Some of M’sia’s Historic Cave Temples Operating at Own Risk, May Receive Govt Leases For Better Safety Measuresjessie tan
Ancient temples have always been a hot tourist spot in various countries because these human-made architectures is a sign of how far the human civilisation has come. One of the famous ancient temples in the Asian region is the Angkor Wat. Angkor Wat is over 800 years old and has grown to become one of the top destinations in Cambodia. The Parthenon that’s located in Aspen, was built over 1000 years ago and it has a record as one of the world’s most visited ruins. Did you know that Malaysia also has ancient temples that are built in caves and still can be seen today?
Perak houses a few of these famous Hindu and Buddhist cave temples. According to the Star, these temples are said to have existed for over 100 years and have grown to become tourist attractions in Ipoh. Local and international tourists usually throng these places of worship during the holiday season. However, some of these famous temples are yet to be recognised due to safety reasons.
To overcome this, the government has planned to provide leases of 30 to 40 years to cave temples in Perak. The Perak executive councillor A. Sivanesan stated the issue was discussed at the state executive council level and a proper study is to be carried out by the Land and Mines Office, state environment, minerals and geo-science department with the Public Works Department. The leases will cover the safety and security aspects at these places of worship. Through these leases, the government would be able to give the temples recognition and ensure safety checks are done periodically.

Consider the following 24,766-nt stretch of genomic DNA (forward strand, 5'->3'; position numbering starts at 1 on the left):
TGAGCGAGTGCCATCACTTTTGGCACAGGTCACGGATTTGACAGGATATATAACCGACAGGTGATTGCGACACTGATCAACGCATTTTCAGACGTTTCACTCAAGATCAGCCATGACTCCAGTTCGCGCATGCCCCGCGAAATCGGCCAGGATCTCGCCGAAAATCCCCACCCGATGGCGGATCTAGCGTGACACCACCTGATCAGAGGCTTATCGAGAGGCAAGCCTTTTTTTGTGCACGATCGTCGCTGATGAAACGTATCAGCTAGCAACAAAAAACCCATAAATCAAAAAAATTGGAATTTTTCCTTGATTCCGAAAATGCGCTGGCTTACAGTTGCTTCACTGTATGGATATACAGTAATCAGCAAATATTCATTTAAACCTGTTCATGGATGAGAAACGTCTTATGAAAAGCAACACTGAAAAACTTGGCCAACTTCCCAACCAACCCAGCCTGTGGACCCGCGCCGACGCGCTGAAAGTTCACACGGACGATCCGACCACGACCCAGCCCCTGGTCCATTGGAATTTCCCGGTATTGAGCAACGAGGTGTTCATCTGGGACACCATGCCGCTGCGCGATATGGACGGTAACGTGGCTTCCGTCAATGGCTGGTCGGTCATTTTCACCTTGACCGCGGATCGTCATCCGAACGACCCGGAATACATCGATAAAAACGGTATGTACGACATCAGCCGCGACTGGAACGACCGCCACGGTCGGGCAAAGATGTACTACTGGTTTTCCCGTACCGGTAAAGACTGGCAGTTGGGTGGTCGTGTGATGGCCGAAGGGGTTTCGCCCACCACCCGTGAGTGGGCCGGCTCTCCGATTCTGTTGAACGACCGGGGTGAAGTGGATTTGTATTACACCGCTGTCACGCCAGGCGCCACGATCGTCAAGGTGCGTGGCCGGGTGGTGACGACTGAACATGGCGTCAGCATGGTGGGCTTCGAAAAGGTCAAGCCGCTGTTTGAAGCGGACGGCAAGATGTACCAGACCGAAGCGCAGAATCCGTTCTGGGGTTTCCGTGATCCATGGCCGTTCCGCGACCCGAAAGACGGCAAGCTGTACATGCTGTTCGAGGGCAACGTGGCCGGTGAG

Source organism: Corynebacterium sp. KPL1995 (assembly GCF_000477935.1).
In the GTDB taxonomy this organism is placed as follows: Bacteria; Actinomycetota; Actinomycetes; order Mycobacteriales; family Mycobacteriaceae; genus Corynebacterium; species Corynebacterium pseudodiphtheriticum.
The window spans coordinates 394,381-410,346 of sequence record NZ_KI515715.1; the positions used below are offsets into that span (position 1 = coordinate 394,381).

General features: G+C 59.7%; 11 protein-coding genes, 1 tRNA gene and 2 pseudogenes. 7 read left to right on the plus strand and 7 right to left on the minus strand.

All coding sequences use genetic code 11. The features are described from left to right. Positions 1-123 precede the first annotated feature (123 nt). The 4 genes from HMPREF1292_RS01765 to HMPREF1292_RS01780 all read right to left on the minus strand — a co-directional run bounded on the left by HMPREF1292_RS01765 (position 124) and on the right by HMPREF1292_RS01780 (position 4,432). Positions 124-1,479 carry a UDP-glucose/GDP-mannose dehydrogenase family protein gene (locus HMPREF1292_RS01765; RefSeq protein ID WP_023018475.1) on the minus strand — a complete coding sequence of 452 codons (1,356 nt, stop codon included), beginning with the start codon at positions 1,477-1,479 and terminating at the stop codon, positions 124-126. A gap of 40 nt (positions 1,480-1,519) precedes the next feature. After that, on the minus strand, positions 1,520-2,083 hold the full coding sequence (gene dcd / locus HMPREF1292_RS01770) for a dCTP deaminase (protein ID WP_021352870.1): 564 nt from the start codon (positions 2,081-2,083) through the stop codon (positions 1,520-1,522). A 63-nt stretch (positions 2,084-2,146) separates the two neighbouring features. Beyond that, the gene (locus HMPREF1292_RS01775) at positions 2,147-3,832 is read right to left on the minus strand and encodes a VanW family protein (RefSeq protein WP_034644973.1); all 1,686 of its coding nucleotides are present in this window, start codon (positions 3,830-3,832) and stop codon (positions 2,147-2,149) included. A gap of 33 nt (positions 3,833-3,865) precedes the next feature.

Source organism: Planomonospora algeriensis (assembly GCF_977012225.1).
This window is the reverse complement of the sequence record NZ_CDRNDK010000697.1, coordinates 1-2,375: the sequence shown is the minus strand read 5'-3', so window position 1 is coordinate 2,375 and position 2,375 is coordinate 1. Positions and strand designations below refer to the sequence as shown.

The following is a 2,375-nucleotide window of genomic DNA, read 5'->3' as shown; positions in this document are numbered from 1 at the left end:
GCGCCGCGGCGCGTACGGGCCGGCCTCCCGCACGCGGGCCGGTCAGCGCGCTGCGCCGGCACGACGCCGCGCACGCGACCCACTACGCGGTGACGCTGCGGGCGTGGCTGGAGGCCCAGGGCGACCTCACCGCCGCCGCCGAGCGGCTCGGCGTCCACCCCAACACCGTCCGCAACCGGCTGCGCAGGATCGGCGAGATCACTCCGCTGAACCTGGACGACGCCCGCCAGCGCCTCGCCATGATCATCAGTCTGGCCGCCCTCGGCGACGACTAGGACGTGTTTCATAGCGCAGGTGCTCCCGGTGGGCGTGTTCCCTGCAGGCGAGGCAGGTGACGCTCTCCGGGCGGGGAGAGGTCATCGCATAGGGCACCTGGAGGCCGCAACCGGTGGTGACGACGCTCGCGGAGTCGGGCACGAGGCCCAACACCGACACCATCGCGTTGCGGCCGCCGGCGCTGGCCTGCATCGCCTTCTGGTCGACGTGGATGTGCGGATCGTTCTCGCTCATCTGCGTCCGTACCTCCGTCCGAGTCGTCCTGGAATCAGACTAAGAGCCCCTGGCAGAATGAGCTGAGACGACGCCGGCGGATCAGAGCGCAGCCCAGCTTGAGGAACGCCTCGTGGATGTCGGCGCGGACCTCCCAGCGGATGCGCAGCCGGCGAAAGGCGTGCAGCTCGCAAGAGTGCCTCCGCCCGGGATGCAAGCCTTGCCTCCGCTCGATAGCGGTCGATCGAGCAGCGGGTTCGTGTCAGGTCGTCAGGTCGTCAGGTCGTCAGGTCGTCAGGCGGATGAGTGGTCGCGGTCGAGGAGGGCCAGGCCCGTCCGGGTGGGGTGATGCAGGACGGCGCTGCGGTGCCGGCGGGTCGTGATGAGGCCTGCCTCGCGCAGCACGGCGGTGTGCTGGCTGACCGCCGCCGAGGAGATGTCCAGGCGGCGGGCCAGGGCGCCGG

“If there are (unfortunate) incidents that occur in the cave temples, it is the responsibility of the committee. We have to take the risk, ” said Ho You Meng, the Committee Chairman of the Perak Kwan Yin Tong Temple (Goddess of Mercy Temple). This temple has been around since 1926 and turns 94 years old this year.
The chairman stated that the safety regulations are important because the temple hosts two major events yearly, including Chap Goh Meh and the Mooncake Festival. These events attract nearly 25,000 people yearly.
Leases are important for these temples because they are currently operating at their own risk if anything disastrous happens. Previous incidents further stresses the need for this lease. There have been two cave temple related incidents in record that resulted in death. In 1973, a rockslide in Gunung Cheroh caused 42 deaths. Whereas in 2019, a Perak Cave Temple security guard was crushed beneath heaps of boulders because of a rockfall.
“The temple has been around for more than 150 years, and in earlier times, it was located within a cave and subsequently at the fringes of the hills after the rockslide tragedy,” said M.Vivekananda, the Ipoh Hindu Devasthana Paripalana Sabah President
He also stated that the cave temples are synonymous with Ipoh and it was high time they were granted a lease.
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